April 30, 2010

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Cantarella Volumes 6 and 7

Written by You Higuri
Illustrated by You Higuri
Go! Comi

The repercussions of the last volume's actions play out here over these two trades, as Cesare starts to realize he's losing his battle against the demons inside him, no matter how hard he tries. His only salvation is Chiaro, who is saddled with responsibility for at least one death and cannot help him.

When Chiaro tries to hide, he ends up in the arms of another Borgia--Cesare's beloved sister! They cannot control their feelings for one another, adding one more wall between Cesare and the only man who can help him.

After the Pope's manipulations are forced to go through the son he tried to kill all those years ago, Cesare and Chiaro are set on opposing paths, with Lucrezia in the middle. What will Cesare do when the object of his salvation is also in the way of his path to power?

I'm glad I had both of these volumes handy when I was reading, because they basically form a mini-arc within the larger story. One the one hand we have Chiaro and Lucrezia, two lovers who face all sorts of obstacles and taboos on their relationship, yet they press on despite the danger to both of them. I really like the way that Higuri moved this storyline along, mixing it in with the bigger picture but allowing us to see the human cost of the Borgia manipulations.

I also like the fact that Lucrezia, while trapped to a certain extent by her gender, is not afraid to take as much control of her life as she can. After all, she *is* a Borgia--why should she be any less strong willed than her brother or father? Higuri skillfully uses the historical background to both show Lucrezia's plight and also her desire to be free.

At the other end of the spectrum is Cesare, a man quite literally at war with himself. The visual representation of his damnation is pretty cool even if it is quite restrained. We can see that he is falling apart, with only Volpe to help him--and Volpe has an agenda of his own. When Cesare moves to take drastic action to save himself, it grabs the reader's attention.

Similarly, Volpe's desire to let Cesare's demons run free so he can be close to that power is a great touch, given that Chiaro is not there for counterbalance. It's as though Cesare had an angel and a demon sitting on his shoulder, and now only the demon remains. (If I were the artistic type, I might try to draw a fan piece that showed the three in that way!) Given that Cesare already has evil in his heart, I can't see Volpe doing anything to keep Cesare in control.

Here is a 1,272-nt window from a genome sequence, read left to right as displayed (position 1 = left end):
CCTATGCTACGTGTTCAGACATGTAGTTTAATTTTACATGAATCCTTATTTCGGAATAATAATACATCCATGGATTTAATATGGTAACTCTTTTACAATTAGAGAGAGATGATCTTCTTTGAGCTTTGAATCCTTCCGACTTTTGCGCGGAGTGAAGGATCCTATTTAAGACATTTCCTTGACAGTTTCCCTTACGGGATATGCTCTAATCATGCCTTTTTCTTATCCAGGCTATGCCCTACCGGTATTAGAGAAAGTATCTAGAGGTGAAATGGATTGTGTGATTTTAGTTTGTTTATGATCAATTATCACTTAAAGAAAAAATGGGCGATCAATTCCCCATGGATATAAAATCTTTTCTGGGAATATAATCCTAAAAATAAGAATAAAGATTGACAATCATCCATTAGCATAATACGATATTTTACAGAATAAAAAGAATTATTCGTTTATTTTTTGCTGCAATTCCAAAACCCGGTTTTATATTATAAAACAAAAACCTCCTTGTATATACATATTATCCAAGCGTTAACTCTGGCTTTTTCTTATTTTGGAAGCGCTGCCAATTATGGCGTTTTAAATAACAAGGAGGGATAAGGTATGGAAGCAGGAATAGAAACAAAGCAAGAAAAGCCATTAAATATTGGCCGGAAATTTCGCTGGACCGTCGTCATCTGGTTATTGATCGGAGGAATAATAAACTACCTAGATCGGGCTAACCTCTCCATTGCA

I'll be curious to see how that plays out, as we watch Cesare lose his humanity, bit by bit. Theoretically he may still be in control, but I think it's clear that Higuri wants us to see Cesare as a man fighting a losing battle against forces no person, no matter how strong, could long resist. The demons are a cancer, and by this time, cutting them out probably wouldn't even work.

For a few volumes now, we've known that Cesare considers Chiaro his "angel" and the only one who can comfort him. After these two volumes, it's clear that Higuri is stripping that away from him to increase his pain. What Cesare will do now that Chiaro is almost certainly lost to him should make the next few trades extremely interesting. The question for the reader is--did random chance cause the separation or are the demons working behind the scenes to undermine Cesare's control? I'm not sure, honestly, but it's definitely something to think about.

While I would have been happy with just the focus on Cesare, Chiaro, and Lucrezia, I do appreciate that Higuri does not ignore the rest of the cast. In fact, as these two volumes progress, it becomes clear to the others that the balance of power is shifting in the Borgia clan, and there's nothing they can do about it. It's a powerful moment in the series when the Pope, Cesare's father, realizes that he's being duped by the same forces that gave him the papacy. The head of the Borgia clan must now pin his dreams on the same child he condemned to die. It's a great twist that's been building for some time now, and I think Higuri handled it perfectly.

Though I liked these two volumes quite a bit and enjoy the series as a whole, there are a few things that seemed a bit out of place. A historical figure is revealed to have been with us all the time, and I'm not sure I like the intrusion. (Your mileage may vary.) It's going to be awkward seeing him appear in the future because now I can only think of his legacy as a real person. I know that this is a manga with a historical setting, but I feel like the inclusion was gratuitous.

I also was a bit confused by the fact that there were apparently sex scenes off-camera without at least a visual hint to the reader, and Cesare's apparent bi-sexuality is something that seems to be thrown in rather awkwardly. These latter problems might have to do with adaptation and translation more than Higuri's original. A few times, the way the characters spoke felt off to me. I don't know if it was just a few difficult passages or if I am growing more sensitive to the translator's ear. Either way, these issues do take something away from the books, though not enough to stop me from liking them.

In general, this was a pretty good set of volumes in this ongoing series. I really like the way thay Higuri is using the seeds she sowed in the prior volumes to create new tensions and keep the plot moving. There's a much better marriage of the demonic, political, and romantic as well. I think she hits the balance just about right, making me look forward to reading the final three volumes available in English. I definitely like Cantarella, and those looking for historical manga definitely need to check this one out from the beginning.